- Thousands of diplomats and aid workers have been evacuated, according to Western governments, along with at least several hundred Afghans.
- In a press conference Tuesday night, a spokesman for the Taliban, infamous for its brutal executions and oppression of dissenters and women, promised rights for women and the press and amnesty for government officials.
- Many Afghans and international leaders are extremely skeptical of the Taliban's pledges. There were also reports that Taliban were blocking women from schools and workplaces.
DUBAI, United Arab Emirates — Evacuations from Kabul's Hamid Karzai International Airport picked up pace Wednesday after a frenzied and deadly start to the week as foreigners and Afghans scramble to get out of the country now under control of the Taliban.
Thousands of diplomats and aid workers have been evacuated, according to Western governments, along with at least several hundred Afghans, though the exact numbers remain unclear.
More than 2,200 diplomats and other civilian workers have been evacuated on military flights, according to Reuters, citing an anonymous security official, though the nationalities of the evacuees have not been confirmed and it is not known whether that figure includes the more than 600 Afghans crammed onto a U.S. C-17 aircraft that took them to Qatar.
The British government says it is taking approximately 1,000 people per day out of Afghanistan. "We're still bringing out British nationals ... and those Afghan nationals who are part of our locally employed scheme," U.K. Interior Minister Priti Patel told the BBC on Wednesday.
The Pentagon's goal is to get 5,000 to 9,000 people out of Kabul daily, said Army Maj. Gen. Hank Taylor, deputy director of the Joint Staff for regional operations, said at a news conference Tuesday.
Taylor expects a departure tempo of one U.S. military cargo aircraft per hour. He said about 4,000 U.S. troops are stationed in the capital to aid in the evacuation efforts and provide security.
The missions are being carried out as the Taliban lay out for the world what they claim their leadership will look like — and as reports surface of fresh brutality by the militants.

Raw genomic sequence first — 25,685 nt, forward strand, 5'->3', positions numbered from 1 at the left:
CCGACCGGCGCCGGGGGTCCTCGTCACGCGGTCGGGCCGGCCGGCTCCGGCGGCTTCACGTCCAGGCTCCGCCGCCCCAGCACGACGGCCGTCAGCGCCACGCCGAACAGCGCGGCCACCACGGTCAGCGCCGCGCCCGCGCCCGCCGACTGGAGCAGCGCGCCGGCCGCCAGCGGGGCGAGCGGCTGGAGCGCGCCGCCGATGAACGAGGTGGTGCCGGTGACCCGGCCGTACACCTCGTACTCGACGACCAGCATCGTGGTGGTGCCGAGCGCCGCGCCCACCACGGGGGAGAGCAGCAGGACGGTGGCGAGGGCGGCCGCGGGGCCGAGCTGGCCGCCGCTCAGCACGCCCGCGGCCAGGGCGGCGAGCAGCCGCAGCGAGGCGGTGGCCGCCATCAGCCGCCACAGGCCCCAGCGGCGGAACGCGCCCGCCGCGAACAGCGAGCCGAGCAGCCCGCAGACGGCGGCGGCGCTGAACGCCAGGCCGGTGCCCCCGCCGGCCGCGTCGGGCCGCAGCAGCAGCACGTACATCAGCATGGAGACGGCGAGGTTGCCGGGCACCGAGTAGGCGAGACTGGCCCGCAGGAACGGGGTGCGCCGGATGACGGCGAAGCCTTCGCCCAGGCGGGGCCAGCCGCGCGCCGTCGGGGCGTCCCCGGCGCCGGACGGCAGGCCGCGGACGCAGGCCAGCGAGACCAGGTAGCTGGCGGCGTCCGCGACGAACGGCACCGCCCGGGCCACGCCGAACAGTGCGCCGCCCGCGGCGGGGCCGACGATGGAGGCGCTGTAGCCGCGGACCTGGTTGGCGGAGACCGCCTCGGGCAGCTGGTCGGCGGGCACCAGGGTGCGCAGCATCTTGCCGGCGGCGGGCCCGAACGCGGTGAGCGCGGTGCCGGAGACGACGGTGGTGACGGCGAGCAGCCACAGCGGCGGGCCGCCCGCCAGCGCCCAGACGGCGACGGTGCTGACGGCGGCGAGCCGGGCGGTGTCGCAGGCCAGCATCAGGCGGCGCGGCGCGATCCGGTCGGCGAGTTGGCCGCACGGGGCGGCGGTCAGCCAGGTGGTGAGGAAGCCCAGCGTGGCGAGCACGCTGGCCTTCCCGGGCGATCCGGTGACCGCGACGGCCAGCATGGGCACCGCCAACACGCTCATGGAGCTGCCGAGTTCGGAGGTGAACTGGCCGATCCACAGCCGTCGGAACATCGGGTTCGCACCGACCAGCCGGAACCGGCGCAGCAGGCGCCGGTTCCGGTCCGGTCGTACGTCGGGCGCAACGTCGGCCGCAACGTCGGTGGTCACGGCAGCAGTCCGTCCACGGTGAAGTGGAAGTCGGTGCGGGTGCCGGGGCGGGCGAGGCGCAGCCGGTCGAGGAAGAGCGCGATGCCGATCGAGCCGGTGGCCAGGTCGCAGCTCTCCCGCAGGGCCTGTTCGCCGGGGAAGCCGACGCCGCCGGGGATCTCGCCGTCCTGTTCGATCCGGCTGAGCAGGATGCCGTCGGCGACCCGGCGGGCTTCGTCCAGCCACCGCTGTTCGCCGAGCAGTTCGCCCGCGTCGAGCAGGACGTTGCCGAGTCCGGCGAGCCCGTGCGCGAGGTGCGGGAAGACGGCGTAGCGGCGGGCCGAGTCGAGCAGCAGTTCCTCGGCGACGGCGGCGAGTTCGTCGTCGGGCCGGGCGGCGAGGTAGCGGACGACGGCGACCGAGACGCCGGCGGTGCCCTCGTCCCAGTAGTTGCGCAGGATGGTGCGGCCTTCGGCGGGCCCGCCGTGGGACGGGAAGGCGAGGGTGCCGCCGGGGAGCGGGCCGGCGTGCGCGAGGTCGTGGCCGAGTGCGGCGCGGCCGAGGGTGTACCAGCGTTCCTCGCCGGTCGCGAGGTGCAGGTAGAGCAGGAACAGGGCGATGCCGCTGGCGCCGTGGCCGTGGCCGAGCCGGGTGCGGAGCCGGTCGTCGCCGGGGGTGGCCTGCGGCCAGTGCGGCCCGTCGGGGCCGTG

In a somewhat surreal press conference Tuesday night, a spokesman for the militant Islamic group, infamous for its brutal executions and oppression of dissenters, women, and anyone who fell afoul of its ultraconservative rules, promised rights for women and the press and amnesty for government officials.
"I would like to assure the international community, including the United States, that nobody will be harmed," Taliban spokesman Zabihullah Mujahid told reporters. "We don't want any internal or external enemies."
He said the Taliban would ensure safety for anyone who laid down their weapons, regardless of their past affiliations, and would allow women to work and go to school, but "within the framework of Islam" — a vague parameter given the extreme interpretation of the religion that the group is known for.
Reports of human rights violations by Taliban fighters have surfaced in other parts of the country in recent weeks, and many Afghans remain desperate to flee the country for fear of reprisal for their role in helping U.S. and allied forces. Whether the group will stay true to its word is yet to be seen.
NBC News' Richard Engel said local media reported that Taliban fighters killed two demonstrators at a protest in Jalalabad.
In contrast to the conciliatory image Taliban representatives attempted to convey during their press conference Tuesday, reports are surfacing from Kabul and around the country of beatings, shootings of civilians and women being barred from educational institutions by Taliban members.
Despite promises of "safe passage" to Kabul airport for those who want to leave the country, the State Department has received reports of people being turned away, pushed back and beaten when trying to access the airport, national security advisor Jake Sullivan told reporters on Tuesday.
Photos published by NBC on Wednesday and taken by a Los Angeles Times reporter show bloodied adults and children in Kabul after being beaten by Taliban militants. The group's officials deny their fighters took part in any such violence, insisting it was carried out by men impersonating the Taliban.
Women are also describing being blocked from their places of work and education by Taliban members, in contradiction of the group's pledge to continue to allow women to participate in the workforce and go to school.
"Taliban didn't allow my ex-colleague here in @TOLOnews and famous anchor of the State-owned @rtapashto Shabnam Dawran to start her work today," Miraqa Popal, head of news at Afghan broadcaster Tolo News, wrote on Twitter on Wednesday, along with a video of his colleague recounting the event.
"Despite wearing a hijab & carrying correct ID, I was told by Taliban: The regime has changed. Go home," Dawran, the female anchor, says in the video, according to Popal.